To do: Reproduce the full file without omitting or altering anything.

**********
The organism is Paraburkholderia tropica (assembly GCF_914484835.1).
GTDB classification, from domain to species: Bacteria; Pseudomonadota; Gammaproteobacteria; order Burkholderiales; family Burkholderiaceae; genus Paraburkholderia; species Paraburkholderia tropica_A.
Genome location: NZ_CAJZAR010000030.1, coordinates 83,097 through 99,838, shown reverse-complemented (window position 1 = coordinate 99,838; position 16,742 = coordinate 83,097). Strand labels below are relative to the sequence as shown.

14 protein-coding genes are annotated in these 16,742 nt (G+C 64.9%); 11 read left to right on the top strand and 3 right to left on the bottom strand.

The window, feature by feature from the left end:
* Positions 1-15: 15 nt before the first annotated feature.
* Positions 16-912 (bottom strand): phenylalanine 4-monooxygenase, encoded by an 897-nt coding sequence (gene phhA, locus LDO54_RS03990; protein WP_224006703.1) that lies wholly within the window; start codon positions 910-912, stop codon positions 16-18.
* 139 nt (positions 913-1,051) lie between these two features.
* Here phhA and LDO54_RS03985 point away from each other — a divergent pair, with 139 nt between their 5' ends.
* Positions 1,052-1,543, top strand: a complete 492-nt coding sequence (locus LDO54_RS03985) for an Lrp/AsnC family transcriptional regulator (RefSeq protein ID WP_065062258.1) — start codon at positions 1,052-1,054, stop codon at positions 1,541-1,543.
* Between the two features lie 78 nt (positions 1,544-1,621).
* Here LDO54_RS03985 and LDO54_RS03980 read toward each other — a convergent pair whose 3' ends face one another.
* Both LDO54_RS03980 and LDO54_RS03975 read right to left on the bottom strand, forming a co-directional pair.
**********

The organism is Paraburkholderia tropica (assembly GCF_914484835.1).
GTDB classification, from domain to species: Bacteria; Pseudomonadota; Gammaproteobacteria; order Burkholderiales; family Burkholderiaceae; genus Paraburkholderia; species Paraburkholderia tropica_A.
Genome location: NZ_CAJZAR010000030.1, coordinates 83,097 through 99,838, shown reverse-complemented (window position 1 = coordinate 99,838; position 16,742 = coordinate 83,097). Strand labels below are relative to the sequence as shown.

14 protein-coding genes are annotated in these 16,742 nt (G+C 64.9%); 11 read left to right on the top strand and 3 right to left on the bottom strand.

The window, feature by feature from the left end:
* Positions 1-15: 15 nt before the first annotated feature.
* Positions 16-912 (bottom strand): phenylalanine 4-monooxygenase, encoded by an 897-nt coding sequence (gene phhA, locus LDO54_RS03990; protein WP_224006703.1) that lies wholly within the window; start codon positions 910-912, stop codon positions 16-18.
* 139 nt (positions 913-1,051) lie between these two features.
* Here phhA and LDO54_RS03985 point away from each other — a divergent pair, with 139 nt between their 5' ends.
* Positions 1,052-1,543, top strand: a complete 492-nt coding sequence (locus LDO54_RS03985) for an Lrp/AsnC family transcriptional regulator (RefSeq protein ID WP_065062258.1) — start codon at positions 1,052-1,054, stop codon at positions 1,541-1,543.
* Between the two features lie 78 nt (positions 1,544-1,621).
* Here LDO54_RS03985 and LDO54_RS03980 read toward each other — a convergent pair whose 3' ends face one another.
* Both LDO54_RS03980 and LDO54_RS03975 read right to left on the bottom strand, forming a co-directional pair.